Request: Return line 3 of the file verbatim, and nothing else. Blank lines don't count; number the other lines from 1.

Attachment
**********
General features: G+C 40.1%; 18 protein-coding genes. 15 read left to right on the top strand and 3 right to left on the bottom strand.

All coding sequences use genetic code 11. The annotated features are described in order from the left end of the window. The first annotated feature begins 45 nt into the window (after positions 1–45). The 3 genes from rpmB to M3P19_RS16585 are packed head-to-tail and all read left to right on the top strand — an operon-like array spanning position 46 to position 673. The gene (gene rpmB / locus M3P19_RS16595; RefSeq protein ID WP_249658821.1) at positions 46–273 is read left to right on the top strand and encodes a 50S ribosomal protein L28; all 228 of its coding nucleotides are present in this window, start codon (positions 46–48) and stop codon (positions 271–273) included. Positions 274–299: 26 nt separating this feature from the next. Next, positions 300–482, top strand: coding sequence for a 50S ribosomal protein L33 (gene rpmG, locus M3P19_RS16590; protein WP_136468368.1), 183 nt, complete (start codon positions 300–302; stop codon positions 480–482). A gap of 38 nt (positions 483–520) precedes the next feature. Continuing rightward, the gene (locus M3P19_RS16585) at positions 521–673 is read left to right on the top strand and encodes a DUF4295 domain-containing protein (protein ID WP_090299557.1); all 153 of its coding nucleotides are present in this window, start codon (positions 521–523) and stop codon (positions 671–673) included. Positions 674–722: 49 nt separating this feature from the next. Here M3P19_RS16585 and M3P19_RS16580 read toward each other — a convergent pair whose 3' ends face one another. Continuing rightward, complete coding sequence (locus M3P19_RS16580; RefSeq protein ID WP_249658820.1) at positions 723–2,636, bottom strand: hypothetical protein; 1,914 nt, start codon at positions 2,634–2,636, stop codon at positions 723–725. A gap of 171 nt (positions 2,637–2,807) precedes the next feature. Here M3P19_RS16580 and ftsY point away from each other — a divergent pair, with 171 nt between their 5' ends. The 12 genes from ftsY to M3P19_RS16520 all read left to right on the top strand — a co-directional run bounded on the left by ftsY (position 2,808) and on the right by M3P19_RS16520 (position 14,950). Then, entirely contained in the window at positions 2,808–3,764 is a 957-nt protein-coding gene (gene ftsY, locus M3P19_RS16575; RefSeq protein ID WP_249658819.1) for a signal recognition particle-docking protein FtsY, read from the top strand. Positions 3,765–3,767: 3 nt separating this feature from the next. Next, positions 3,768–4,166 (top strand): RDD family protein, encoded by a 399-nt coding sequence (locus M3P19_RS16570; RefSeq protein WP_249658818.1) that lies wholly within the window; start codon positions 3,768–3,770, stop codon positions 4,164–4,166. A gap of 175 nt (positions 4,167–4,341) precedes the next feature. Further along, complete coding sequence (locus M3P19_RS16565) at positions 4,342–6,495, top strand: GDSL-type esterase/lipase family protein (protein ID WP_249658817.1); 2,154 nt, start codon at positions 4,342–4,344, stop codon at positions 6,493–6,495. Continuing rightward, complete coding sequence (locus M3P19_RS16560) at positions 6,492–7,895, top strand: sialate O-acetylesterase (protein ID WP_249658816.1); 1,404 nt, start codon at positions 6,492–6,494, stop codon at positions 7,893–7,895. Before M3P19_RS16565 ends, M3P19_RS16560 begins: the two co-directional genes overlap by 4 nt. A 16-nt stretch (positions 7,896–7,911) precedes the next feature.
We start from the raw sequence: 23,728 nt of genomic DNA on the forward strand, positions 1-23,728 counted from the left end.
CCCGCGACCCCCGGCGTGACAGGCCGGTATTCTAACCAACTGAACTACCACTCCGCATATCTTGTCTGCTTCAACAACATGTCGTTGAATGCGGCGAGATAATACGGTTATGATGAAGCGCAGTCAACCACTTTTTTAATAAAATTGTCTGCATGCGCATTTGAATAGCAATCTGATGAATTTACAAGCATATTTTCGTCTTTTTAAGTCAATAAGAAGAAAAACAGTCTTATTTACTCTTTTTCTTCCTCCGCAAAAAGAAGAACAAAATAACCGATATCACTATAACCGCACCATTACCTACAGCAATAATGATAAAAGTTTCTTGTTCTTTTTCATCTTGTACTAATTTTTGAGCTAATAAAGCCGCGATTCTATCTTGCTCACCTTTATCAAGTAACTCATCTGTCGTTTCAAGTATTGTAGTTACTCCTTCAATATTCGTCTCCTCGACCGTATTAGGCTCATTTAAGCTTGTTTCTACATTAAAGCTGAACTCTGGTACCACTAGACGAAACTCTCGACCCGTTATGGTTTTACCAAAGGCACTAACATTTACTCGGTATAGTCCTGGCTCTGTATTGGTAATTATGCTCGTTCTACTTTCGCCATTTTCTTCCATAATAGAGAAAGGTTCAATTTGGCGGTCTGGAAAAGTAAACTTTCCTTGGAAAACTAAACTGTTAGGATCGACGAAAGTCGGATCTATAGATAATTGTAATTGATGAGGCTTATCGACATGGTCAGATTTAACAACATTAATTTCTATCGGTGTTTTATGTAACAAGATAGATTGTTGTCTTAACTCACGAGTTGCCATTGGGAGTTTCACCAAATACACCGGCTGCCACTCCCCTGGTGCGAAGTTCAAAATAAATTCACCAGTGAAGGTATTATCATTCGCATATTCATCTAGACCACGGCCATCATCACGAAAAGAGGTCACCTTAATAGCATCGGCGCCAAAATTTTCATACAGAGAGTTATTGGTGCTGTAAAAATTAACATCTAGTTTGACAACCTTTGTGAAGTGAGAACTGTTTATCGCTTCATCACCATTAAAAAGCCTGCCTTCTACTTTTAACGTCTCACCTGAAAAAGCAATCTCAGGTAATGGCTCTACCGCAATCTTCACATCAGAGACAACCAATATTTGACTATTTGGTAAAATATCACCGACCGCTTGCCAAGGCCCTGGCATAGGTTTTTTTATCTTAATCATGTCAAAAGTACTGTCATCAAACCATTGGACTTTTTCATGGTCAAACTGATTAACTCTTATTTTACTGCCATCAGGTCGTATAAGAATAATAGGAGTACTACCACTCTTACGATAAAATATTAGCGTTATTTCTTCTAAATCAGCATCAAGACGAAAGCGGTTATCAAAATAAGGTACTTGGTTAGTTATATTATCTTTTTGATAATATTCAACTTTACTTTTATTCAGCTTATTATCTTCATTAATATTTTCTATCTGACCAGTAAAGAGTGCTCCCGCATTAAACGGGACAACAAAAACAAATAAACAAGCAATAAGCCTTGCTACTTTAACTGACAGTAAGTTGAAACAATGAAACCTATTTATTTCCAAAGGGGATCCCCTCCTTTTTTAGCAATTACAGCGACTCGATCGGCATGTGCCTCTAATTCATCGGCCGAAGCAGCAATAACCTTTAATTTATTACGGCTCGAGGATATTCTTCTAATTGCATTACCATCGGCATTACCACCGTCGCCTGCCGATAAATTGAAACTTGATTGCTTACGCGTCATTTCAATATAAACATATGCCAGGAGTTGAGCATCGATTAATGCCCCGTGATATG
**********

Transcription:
We start from the raw sequence: 23,728 nt of genomic DNA on the forward strand, positions 1-23,728 counted from the left end.